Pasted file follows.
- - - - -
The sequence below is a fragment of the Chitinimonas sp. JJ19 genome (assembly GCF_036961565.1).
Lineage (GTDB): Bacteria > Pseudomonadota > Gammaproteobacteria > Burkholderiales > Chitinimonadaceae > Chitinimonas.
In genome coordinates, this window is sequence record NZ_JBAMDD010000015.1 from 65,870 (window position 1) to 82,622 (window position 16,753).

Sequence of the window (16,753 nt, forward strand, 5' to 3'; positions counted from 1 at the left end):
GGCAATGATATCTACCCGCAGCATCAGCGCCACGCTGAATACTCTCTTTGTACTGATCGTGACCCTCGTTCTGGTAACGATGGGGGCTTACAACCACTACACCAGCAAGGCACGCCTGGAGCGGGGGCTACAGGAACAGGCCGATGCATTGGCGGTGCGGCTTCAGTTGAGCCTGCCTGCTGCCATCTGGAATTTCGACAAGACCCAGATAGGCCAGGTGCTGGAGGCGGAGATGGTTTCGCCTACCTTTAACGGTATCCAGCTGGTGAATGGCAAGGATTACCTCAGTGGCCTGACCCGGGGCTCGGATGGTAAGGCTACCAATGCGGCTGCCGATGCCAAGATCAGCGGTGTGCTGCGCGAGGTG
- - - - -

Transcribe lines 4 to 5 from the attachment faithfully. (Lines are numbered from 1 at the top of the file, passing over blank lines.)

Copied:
Sequence of the window (16,753 nt, forward strand, 5' to 3'; positions counted from 1 at the left end):
GGCAATGATATCTACCCGCAGCATCAGCGCCACGCTGAATACTCTCTTTGTACTGATCGTGACCCTCGTTCTGGTAACGATGGGGGCTTACAACCACTACACCAGCAAGGCACGCCTGGAGCGGGGGCTACAGGAACAGGCCGATGCATTGGCGGTGCGGCTTCAGTTGAGCCTGCCTGCTGCCATCTGGAATTTCGACAAGACCCAGATAGGCCAGGTGCTGGAGGCGGAGATGGTTTCGCCTACCTTTAACGGTATCCAGCTGGTGAATGGCAAGGATTACCTCAGTGGCCTGACCCGGGGCTCGGATGGTAAGGCTACCAATGCGGCTGCCGATGCCAAGATCAGCGGTGTGCTGCGCGAGGTG